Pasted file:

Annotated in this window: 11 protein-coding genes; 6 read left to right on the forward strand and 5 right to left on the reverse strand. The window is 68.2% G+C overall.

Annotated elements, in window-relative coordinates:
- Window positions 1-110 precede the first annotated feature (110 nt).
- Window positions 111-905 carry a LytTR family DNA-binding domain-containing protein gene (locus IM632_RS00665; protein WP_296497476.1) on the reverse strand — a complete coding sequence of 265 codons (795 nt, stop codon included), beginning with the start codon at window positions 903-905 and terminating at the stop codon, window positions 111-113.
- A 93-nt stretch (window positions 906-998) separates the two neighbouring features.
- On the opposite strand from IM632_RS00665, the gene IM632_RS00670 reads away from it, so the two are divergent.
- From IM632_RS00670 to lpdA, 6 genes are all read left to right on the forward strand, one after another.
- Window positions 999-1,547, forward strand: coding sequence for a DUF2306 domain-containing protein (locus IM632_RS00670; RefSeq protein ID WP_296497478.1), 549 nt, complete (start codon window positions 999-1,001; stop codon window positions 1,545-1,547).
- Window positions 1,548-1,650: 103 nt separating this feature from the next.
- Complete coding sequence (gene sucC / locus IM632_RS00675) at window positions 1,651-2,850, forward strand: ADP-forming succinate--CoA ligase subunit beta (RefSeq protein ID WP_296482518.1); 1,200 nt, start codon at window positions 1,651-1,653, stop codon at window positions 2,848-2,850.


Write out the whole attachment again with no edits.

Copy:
Annotated in this window: 11 protein-coding genes; 6 read left to right on the forward strand and 5 right to left on the reverse strand. The window is 68.2% G+C overall.

Annotated elements, in window-relative coordinates:
- Window positions 1-110 precede the first annotated feature (110 nt).
- Window positions 111-905 carry a LytTR family DNA-binding domain-containing protein gene (locus IM632_RS00665; protein WP_296497476.1) on the reverse strand — a complete coding sequence of 265 codons (795 nt, stop codon included), beginning with the start codon at window positions 903-905 and terminating at the stop codon, window positions 111-113.
- A 93-nt stretch (window positions 906-998) separates the two neighbouring features.
- On the opposite strand from IM632_RS00665, the gene IM632_RS00670 reads away from it, so the two are divergent.
- From IM632_RS00670 to lpdA, 6 genes are all read left to right on the forward strand, one after another.
- Window positions 999-1,547, forward strand: coding sequence for a DUF2306 domain-containing protein (locus IM632_RS00670; RefSeq protein ID WP_296497478.1), 549 nt, complete (start codon window positions 999-1,001; stop codon window positions 1,545-1,547).
- Window positions 1,548-1,650: 103 nt separating this feature from the next.
- Complete coding sequence (gene sucC / locus IM632_RS00675) at window positions 1,651-2,850, forward strand: ADP-forming succinate--CoA ligase subunit beta (RefSeq protein ID WP_296482518.1); 1,200 nt, start codon at window positions 1,651-1,653, stop codon at window positions 2,848-2,850.